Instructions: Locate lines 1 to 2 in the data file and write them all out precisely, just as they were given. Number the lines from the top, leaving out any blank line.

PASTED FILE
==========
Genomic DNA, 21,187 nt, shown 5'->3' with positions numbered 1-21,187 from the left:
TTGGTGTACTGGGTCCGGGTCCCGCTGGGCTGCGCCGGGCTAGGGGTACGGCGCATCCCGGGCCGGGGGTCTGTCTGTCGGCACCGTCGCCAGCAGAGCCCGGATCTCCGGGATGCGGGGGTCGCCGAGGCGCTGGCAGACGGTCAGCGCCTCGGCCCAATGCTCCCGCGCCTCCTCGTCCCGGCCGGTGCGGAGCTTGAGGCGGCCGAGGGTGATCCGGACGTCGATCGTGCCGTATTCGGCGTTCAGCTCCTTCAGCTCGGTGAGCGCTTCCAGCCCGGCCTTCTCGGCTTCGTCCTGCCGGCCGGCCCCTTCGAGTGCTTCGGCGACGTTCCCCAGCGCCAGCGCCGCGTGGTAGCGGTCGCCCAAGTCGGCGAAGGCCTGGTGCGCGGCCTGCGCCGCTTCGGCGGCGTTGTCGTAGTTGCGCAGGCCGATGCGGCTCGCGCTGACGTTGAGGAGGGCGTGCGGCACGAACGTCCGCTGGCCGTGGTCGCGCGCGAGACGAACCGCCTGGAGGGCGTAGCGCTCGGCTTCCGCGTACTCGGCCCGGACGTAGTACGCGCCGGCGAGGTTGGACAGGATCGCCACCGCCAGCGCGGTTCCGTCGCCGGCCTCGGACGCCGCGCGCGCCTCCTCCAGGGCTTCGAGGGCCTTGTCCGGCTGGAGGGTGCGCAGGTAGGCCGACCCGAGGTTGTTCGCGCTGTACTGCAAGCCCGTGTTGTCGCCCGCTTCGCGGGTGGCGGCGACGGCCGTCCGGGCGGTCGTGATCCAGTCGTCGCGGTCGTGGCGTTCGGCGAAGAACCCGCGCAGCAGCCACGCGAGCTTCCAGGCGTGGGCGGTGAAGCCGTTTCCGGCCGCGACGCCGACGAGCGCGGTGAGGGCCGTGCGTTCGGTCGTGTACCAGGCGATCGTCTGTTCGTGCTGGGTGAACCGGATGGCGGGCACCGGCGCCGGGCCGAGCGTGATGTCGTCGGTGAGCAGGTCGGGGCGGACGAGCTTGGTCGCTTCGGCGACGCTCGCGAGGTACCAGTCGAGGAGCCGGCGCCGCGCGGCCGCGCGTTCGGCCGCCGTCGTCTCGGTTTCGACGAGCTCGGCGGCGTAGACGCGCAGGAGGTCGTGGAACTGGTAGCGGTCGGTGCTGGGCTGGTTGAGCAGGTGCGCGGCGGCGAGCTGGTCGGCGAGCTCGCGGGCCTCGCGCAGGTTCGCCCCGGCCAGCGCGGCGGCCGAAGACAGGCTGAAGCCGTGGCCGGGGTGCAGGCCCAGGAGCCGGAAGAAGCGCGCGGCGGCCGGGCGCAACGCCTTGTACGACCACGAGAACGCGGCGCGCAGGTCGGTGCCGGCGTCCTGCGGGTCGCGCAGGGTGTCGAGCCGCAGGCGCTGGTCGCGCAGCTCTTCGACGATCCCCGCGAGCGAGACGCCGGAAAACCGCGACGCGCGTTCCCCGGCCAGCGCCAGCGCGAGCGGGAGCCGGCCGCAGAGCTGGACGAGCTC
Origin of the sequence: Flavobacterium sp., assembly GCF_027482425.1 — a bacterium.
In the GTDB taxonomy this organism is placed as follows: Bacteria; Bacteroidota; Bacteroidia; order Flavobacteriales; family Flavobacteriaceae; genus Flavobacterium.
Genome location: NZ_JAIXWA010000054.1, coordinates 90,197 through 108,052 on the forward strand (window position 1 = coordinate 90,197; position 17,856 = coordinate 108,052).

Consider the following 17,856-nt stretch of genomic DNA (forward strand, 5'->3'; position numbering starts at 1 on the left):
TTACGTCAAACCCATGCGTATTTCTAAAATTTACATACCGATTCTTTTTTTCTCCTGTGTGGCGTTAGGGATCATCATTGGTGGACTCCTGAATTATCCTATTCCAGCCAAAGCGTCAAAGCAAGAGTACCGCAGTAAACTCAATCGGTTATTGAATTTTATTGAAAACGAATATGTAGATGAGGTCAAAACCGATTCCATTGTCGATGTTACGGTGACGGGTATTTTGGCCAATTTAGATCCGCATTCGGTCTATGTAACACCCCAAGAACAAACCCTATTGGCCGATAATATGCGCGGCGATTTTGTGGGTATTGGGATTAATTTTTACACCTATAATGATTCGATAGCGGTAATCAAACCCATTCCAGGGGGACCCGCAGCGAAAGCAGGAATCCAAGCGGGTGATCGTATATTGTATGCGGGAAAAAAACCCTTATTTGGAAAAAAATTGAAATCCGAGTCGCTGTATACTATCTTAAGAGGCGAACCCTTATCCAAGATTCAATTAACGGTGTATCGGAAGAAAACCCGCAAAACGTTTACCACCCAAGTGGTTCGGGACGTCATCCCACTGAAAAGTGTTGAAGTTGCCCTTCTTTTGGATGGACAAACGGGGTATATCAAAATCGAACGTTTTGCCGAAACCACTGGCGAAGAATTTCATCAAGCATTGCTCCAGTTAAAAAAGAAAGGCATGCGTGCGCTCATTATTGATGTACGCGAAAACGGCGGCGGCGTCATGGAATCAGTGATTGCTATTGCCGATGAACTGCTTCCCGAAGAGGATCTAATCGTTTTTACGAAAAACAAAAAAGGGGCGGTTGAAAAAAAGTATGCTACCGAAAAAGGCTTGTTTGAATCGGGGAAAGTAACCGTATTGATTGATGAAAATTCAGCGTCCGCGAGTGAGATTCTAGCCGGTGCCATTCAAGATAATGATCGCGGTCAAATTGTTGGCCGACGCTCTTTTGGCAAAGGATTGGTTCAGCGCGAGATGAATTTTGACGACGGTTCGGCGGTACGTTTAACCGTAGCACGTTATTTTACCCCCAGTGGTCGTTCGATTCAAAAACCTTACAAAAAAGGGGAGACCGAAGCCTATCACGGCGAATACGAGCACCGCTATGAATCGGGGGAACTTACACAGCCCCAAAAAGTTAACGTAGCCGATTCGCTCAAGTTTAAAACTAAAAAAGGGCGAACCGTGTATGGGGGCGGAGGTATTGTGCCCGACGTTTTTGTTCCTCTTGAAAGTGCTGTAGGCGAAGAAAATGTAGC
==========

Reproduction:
Genomic DNA, 21,187 nt, shown 5'->3' with positions numbered 1-21,187 from the left:
TTGGTGTACTGGGTCCGGGTCCCGCTGGGCTGCGCCGGGCTAGGGGTACGGCGCATCCCGGGCCGGGGGTCTGTCTGTCGGCACCGTCGCCAGCAGAGCCCGGATCTCCGGGATGCGGGGGTCGCCGAGGCGCTGGCAGACGGTCAGCGCCTCGGCCCAATGCTCCCGCGCCTCCTCGTCCCGGCCGGTGCGGAGCTTGAGGCGGCCGAGGGTGATCCGGACGTCGATCGTGCCGTATTCGGCGTTCAGCTCCTTCAGCTCGGTGAGCGCTTCCAGCCCGGCCTTCTCGGCTTCGTCCTGCCGGCCGGCCCCTTCGAGTGCTTCGGCGACGTTCCCCAGCGCCAGCGCCGCGTGGTAGCGGTCGCCCAAGTCGGCGAAGGCCTGGTGCGCGGCCTGCGCCGCTTCGGCGGCGTTGTCGTAGTTGCGCAGGCCGATGCGGCTCGCGCTGACGTTGAGGAGGGCGTGCGGCACGAACGTCCGCTGGCCGTGGTCGCGCGCGAGACGAACCGCCTGGAGGGCGTAGCGCTCGGCTTCCGCGTACTCGGCCCGGACGTAGTACGCGCCGGCGAGGTTGGACAGGATCGCCACCGCCAGCGCGGTTCCGTCGCCGGCCTCGGACGCCGCGCGCGCCTCCTCCAGGGCTTCGAGGGCCTTGTCCGGCTGGAGGGTGCGCAGGTAGGCCGACCCGAGGTTGTTCGCGCTGTACTGCAAGCCCGTGTTGTCGCCCGCTTCGCGGGTGGCGGCGACGGCCGTCCGGGCGGTCGTGATCCAGTCGTCGCGGTCGTGGCGTTCGGCGAAGAACCCGCGCAGCAGCCACGCGAGCTTCCAGGCGTGGGCGGTGAAGCCGTTTCCGGCCGCGACGCCGACGAGCGCGGTGAGGGCCGTGCGTTCGGTCGTGTACCAGGCGATCGTCTGTTCGTGCTGGGTGAACCGGATGGCGGGCACCGGCGCCGGGCCGAGCGTGATGTCGTCGGTGAGCAGGTCGGGGCGGACGAGCTTGGTCGCTTCGGCGACGCTCGCGAGGTACCAGTCGAGGAGCCGGCGCCGCGCGGCCGCGCGTTCGGCCGCCGTCGTCTCGGTTTCGACGAGCTCGGCGGCGTAGACGCGCAGGAGGTCGTGGAACTGGTAGCGGTCGGTGCTGGGCTGGTTGAGCAGGTGCGCGGCGGCGAGCTGGTCGGCGAGCTCGCGGGCCTCGCGCAGGTTCGCCCCGGCCAGCGCGGCGGCCGAAGACAGGCTGAAGCCGTGGCCGGGGTGCAGGCCCAGGAGCCGGAAGAAGCGCGCGGCGGCCGGGCGCAACGCCTTGTACGACCACGAGAACGCGGCGCGCAGGTCGGTGCCGGCGTCCTGCGGGTCGCGCAGGGTGTCGAGCCGCAGGCGCTGGTCGCGCAGCTCTTCGACGATCCCCGCGAGCGAGACGCCGGAAAACCGCGACGCGCGTTCCCCGGCCAGCGCCAGCGCGAGCGGGAGCCGGCCGCAGAGCTGGACGAGCTC